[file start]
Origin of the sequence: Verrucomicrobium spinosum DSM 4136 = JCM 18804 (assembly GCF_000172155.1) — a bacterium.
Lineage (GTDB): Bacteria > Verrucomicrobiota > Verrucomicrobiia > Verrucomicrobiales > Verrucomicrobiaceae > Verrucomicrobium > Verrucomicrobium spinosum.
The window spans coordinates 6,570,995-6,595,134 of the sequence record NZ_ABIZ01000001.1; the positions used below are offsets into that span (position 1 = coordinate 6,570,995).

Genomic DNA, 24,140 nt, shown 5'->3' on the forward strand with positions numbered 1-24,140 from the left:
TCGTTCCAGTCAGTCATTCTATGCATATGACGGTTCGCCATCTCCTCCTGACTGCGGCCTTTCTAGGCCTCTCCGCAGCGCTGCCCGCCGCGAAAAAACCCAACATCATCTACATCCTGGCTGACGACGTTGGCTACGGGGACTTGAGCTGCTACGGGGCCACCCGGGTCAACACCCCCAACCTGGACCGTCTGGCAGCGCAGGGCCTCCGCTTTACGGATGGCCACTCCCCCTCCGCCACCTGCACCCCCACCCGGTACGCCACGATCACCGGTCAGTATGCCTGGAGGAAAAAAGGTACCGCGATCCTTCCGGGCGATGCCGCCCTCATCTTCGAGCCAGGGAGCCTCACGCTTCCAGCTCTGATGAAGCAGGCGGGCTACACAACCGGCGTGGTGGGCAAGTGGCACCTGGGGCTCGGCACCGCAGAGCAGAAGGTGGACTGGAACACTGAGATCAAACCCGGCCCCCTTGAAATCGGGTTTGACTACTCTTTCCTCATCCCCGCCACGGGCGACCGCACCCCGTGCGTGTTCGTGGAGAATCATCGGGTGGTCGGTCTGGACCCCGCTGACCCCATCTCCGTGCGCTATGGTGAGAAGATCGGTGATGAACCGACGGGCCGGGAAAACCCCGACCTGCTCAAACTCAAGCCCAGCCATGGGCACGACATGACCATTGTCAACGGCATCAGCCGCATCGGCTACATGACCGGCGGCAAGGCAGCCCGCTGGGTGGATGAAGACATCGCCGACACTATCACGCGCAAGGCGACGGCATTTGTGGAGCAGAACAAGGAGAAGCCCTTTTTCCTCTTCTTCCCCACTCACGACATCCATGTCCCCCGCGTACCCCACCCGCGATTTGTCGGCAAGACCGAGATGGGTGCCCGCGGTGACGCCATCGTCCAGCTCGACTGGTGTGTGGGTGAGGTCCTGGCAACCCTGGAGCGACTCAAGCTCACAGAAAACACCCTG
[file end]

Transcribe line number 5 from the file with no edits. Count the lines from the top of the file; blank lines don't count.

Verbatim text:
TCGTTCCAGTCAGTCATTCTATGCATATGACGGTTCGCCATCTCCTCCTGACTGCGGCCTTTCTAGGCCTCTCCGCAGCGCTGCCCGCCGCGAAAAAACCCAACATCATCTACATCCTGGCTGACGACGTTGGCTACGGGGACTTGAGCTGCTACGGGGCCACCCGGGTCAACACCCCCAACCTGGACCGTCTGGCAGCGCAGGGCCTCCGCTTTACGGATGGCCACTCCCCCTCCGCCACCTGCACCCCCACCCGGTACGCCACGATCACCGGTCAGTATGCCTGGAGGAAAAAAGGTACCGCGATCCTTCCGGGCGATGCCGCCCTCATCTTCGAGCCAGGGAGCCTCACGCTTCCAGCTCTGATGAAGCAGGCGGGCTACACAACCGGCGTGGTGGGCAAGTGGCACCTGGGGCTCGGCACCGCAGAGCAGAAGGTGGACTGGAACACTGAGATCAAACCCGGCCCCCTTGAAATCGGGTTTGACTACTCTTTCCTCATCCCCGCCACGGGCGACCGCACCCCGTGCGTGTTCGTGGAGAATCATCGGGTGGTCGGTCTGGACCCCGCTGACCCCATCTCCGTGCGCTATGGTGAGAAGATCGGTGATGAACCGACGGGCCGGGAAAACCCCGACCTGCTCAAACTCAAGCCCAGCCATGGGCACGACATGACCATTGTCAACGGCATCAGCCGCATCGGCTACATGACCGGCGGCAAGGCAGCCCGCTGGGTGGATGAAGACATCGCCGACACTATCACGCGCAAGGCGACGGCATTTGTGGAGCAGAACAAGGAGAAGCCCTTTTTCCTCTTCTTCCCCACTCACGACATCCATGTCCCCCGCGTACCCCACCCGCGATTTGTCGGCAAGACCGAGATGGGTGCCCGCGGTGACGCCATCGTCCAGCTCGACTGGTGTGTGGGTGAGGTCCTGGCAACCCTGGAGCGACTCAAGCTCACAGAAAACACCCTG